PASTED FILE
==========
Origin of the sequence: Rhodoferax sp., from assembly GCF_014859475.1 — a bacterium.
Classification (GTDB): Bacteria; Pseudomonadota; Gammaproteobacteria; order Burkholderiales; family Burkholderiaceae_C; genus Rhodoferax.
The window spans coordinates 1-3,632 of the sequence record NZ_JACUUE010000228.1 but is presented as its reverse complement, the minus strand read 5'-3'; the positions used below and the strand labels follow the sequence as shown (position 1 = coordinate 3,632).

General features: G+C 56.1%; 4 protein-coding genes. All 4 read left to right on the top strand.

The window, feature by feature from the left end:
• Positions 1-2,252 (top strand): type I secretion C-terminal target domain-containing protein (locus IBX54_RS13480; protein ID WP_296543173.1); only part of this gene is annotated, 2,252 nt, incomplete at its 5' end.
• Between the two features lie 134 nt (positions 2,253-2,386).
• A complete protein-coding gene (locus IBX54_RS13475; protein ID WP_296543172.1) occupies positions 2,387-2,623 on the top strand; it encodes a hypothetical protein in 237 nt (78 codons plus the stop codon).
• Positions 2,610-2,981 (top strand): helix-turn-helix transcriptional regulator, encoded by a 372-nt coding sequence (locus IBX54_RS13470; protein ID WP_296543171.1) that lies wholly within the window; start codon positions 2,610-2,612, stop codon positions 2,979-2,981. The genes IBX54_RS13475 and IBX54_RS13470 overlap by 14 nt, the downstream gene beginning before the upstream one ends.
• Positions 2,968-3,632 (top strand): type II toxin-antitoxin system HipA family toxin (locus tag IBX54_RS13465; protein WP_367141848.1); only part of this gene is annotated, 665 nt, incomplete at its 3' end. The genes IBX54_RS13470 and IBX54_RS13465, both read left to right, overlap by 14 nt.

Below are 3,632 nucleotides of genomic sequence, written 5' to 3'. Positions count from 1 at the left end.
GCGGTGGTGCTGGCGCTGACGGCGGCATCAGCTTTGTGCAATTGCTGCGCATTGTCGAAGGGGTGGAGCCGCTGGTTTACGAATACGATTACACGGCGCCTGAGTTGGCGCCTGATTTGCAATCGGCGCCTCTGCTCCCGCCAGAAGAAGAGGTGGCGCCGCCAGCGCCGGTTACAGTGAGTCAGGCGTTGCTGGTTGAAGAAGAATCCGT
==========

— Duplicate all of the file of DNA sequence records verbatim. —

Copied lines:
Origin of the sequence: Rhodoferax sp., from assembly GCF_014859475.1 — a bacterium.
Classification (GTDB): Bacteria; Pseudomonadota; Gammaproteobacteria; order Burkholderiales; family Burkholderiaceae_C; genus Rhodoferax.
The window spans coordinates 1-3,632 of the sequence record NZ_JACUUE010000228.1 but is presented as its reverse complement, the minus strand read 5'-3'; the positions used below and the strand labels follow the sequence as shown (position 1 = coordinate 3,632).

General features: G+C 56.1%; 4 protein-coding genes. All 4 read left to right on the top strand.

The window, feature by feature from the left end:
• Positions 1-2,252 (top strand): type I secretion C-terminal target domain-containing protein (locus IBX54_RS13480; protein ID WP_296543173.1); only part of this gene is annotated, 2,252 nt, incomplete at its 5' end.
• Between the two features lie 134 nt (positions 2,253-2,386).
• A complete protein-coding gene (locus IBX54_RS13475; protein ID WP_296543172.1) occupies positions 2,387-2,623 on the top strand; it encodes a hypothetical protein in 237 nt (78 codons plus the stop codon).
• Positions 2,610-2,981 (top strand): helix-turn-helix transcriptional regulator, encoded by a 372-nt coding sequence (locus IBX54_RS13470; protein ID WP_296543171.1) that lies wholly within the window; start codon positions 2,610-2,612, stop codon positions 2,979-2,981. The genes IBX54_RS13475 and IBX54_RS13470 overlap by 14 nt, the downstream gene beginning before the upstream one ends.
• Positions 2,968-3,632 (top strand): type II toxin-antitoxin system HipA family toxin (locus tag IBX54_RS13465; protein WP_367141848.1); only part of this gene is annotated, 665 nt, incomplete at its 3' end. The genes IBX54_RS13470 and IBX54_RS13465, both read left to right, overlap by 14 nt.

Below are 3,632 nucleotides of genomic sequence, written 5' to 3'. Positions count from 1 at the left end.
GCGGTGGTGCTGGCGCTGACGGCGGCATCAGCTTTGTGCAATTGCTGCGCATTGTCGAAGGGGTGGAGCCGCTGGTTTACGAATACGATTACACGGCGCCTGAGTTGGCGCCTGATTTGCAATCGGCGCCTCTGCTCCCGCCAGAAGAAGAGGTGGCGCCGCCAGCGCCGGTTACAGTGAGTCAGGCGTTGCTGGTTGAAGAAGAATCCGT